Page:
Vermont law deals with dog bite injuries by applying a "one bite" rule. In this article, we'll discuss how a "one bite" rule like Vermont's works in dog bite cases. We'll also look at the time limits for filing a dog bite lawsuit in a Vermont state court, and examine some of the defenses a dog's owner might raise in court in response to a dog bite claim.
Vermont has a statute of limitations that applies to all personal injury cases, including dog bite claims. The statute of limitations gives an injured person three years to file a lawsuit in court. If the lawsuit isn't filed until after the three-year deadline has expired, the court can and almost certainly will refuse to hear it.
Vermont is one of several states without a specific dog bite statute. Instead, dog bite cases in Vermont are governed by court decisions handed down by the state's appeals courts over the years. In Hillier v. Noble, 142 Vt. 552 (VT 1983), the Vermont Supreme Court ruled that Vermont is a "one bite" state when it comes to dog bites and that dog bite cases are generally covered by the law of negligence.
The "one bite" rule Vermont uses allows an injured person to hold a dog owner liable only if the owner knew or should reasonably have known that the dog would act aggressively, and the owner failed to take reasonable care to prevent the dog from hurting someone. The logic here is, dog owners who know they have aggressive dogs have a responsibility to use reasonable care to prevent the dogs from hurting others. And dog owners who fail to meet that responsibility are on the legal hook for all resulting injuries.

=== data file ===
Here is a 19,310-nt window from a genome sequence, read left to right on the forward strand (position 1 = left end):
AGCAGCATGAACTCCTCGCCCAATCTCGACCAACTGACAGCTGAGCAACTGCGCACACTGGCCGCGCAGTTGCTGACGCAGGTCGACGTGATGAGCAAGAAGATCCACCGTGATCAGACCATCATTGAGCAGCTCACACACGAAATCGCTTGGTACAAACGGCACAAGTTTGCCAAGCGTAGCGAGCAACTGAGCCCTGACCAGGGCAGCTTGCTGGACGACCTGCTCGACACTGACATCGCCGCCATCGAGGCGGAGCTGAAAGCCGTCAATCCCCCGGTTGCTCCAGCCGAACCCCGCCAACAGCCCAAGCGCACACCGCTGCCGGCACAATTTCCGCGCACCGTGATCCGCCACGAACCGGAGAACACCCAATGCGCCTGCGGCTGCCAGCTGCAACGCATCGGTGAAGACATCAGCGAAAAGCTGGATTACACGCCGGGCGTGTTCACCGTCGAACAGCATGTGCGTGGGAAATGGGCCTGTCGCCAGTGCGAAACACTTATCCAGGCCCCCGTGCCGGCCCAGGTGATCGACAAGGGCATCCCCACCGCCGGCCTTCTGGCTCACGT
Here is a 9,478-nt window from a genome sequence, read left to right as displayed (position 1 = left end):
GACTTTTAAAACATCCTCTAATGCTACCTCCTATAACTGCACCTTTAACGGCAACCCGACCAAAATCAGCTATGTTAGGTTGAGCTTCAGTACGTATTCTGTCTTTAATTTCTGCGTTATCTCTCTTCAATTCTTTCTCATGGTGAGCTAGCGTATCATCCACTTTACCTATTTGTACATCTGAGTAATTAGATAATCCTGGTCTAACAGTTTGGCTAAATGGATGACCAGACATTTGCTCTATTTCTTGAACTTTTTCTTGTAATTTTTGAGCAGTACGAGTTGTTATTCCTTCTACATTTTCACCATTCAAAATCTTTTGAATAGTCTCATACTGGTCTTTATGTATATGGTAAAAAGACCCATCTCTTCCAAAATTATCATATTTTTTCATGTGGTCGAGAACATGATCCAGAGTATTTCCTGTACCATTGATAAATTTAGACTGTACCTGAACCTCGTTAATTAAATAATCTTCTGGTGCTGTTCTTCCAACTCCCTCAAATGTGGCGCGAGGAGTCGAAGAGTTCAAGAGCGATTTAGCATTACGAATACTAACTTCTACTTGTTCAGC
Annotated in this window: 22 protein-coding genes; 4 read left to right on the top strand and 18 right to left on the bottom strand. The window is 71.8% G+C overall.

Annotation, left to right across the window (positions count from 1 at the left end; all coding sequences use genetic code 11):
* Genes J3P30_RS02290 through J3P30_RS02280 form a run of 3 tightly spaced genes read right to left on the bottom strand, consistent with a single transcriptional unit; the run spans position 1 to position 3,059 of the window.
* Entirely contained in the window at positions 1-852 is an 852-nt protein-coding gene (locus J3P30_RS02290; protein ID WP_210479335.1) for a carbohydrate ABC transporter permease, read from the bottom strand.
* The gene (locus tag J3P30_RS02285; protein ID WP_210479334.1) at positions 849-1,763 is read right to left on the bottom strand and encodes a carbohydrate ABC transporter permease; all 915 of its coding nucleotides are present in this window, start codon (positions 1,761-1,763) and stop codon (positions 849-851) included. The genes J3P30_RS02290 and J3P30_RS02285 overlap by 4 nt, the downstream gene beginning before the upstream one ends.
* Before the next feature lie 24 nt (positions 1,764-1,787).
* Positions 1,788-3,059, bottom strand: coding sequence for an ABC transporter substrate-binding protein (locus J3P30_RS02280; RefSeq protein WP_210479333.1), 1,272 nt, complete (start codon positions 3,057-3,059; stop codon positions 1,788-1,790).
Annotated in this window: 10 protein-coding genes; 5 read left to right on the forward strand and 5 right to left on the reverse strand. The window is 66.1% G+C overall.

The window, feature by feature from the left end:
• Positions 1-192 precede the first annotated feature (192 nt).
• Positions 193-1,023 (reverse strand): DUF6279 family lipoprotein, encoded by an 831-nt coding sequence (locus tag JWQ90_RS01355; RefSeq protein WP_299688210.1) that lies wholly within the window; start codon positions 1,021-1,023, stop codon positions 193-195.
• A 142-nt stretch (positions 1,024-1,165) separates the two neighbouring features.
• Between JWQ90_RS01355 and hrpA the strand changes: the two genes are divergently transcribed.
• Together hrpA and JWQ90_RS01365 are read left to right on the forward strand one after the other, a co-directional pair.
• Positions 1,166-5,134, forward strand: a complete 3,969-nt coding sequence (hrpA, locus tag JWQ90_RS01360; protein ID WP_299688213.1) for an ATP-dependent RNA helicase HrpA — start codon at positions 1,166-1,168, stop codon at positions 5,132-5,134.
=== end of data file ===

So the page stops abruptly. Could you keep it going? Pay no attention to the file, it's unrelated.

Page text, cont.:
The Vermont Supreme Court has stated that the duty to take reasonable care is based on the knowledge that the dog is aggressive. If the owner doesn't know the dog will act aggressively, the owner has no duty to prevent the dog from acting aggressively toward other people -- and an injured person may not hold a dog owner liable for breaching a duty the owner doesn't have in the first place.
When facing a dog bite claim in Vermont, a dog's owner has several possible defenses. Because Vermont is a "one bite" state, one of the most commonly-used defenses is that the dog's owner did not know -- and could not have known -- the dog would attack. Without this knowledge, a dog's owner cannot be held liable for an injury his or her dog causes in Vermont.
If an injured person provoked the dog into causing harm, the dog's owner might argue that liability should be limited or eliminated under Vermont's comparative fault rule. Vermont uses a "modified" comparative fault rule that reduces a dog owner's damages in a dog bite case by an amount equal to the amount of fault assigned to the injured person. If the injured person is found to be more than 50 percent at fault, however, the dog owner won't be liable for any amount of damages, even where the owner is partially to blame for what happened.
Finally, if the injured person was trespassing on the dog owner's property when the injury occurred, the dog owner might argue that his or her liability for a trespasser's injuries should be reduced or eliminated, because the injured person was on the property without permission when the injury took place.